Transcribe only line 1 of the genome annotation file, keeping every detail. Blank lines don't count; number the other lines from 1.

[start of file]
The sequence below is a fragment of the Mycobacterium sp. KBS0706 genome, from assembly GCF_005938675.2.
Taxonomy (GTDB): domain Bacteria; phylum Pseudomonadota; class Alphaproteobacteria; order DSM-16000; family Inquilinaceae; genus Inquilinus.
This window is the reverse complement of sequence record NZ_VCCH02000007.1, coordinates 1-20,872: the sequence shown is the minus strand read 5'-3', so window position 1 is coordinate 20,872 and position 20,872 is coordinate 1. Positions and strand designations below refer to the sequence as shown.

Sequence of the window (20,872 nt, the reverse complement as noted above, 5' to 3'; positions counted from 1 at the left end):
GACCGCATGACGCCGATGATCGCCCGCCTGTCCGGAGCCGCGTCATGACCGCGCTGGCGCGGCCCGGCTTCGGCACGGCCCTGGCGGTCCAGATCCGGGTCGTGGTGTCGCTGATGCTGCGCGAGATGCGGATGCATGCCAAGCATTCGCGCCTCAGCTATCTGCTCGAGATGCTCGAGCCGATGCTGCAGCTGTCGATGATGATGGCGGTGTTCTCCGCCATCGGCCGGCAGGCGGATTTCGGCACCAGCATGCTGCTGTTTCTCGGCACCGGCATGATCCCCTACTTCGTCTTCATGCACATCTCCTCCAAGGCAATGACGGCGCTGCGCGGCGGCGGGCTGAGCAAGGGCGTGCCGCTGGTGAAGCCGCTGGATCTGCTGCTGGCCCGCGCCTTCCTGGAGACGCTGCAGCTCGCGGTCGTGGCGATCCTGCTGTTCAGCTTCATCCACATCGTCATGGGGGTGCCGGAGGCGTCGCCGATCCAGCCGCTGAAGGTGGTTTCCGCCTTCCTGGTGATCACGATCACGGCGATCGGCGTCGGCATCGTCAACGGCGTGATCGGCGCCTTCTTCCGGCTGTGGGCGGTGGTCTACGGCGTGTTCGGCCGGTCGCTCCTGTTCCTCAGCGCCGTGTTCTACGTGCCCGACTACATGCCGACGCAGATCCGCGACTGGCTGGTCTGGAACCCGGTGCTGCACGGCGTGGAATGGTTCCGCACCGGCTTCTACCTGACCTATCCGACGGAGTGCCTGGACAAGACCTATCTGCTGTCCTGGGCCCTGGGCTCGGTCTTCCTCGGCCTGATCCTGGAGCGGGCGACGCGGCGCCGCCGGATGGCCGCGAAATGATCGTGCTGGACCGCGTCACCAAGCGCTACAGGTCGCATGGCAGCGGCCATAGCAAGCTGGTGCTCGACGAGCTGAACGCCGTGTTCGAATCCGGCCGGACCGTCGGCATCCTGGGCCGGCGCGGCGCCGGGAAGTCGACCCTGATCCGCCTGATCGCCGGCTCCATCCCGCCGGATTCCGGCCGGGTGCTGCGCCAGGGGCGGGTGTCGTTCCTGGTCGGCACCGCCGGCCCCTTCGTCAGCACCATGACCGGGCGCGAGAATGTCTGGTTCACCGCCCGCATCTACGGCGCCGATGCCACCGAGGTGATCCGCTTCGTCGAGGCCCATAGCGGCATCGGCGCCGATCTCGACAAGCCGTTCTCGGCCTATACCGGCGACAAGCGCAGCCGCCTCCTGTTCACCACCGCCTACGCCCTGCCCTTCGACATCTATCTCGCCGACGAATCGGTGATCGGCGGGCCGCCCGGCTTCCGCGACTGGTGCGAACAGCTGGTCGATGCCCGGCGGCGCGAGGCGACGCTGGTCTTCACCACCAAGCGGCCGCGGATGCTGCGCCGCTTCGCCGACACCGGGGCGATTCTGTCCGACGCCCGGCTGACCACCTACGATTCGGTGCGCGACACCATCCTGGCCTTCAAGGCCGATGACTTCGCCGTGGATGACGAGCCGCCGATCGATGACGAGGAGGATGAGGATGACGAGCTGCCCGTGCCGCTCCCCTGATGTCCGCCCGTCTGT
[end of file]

The sequence below is a fragment of the Mycobacterium sp. KBS0706 genome, from assembly GCF_005938675.2.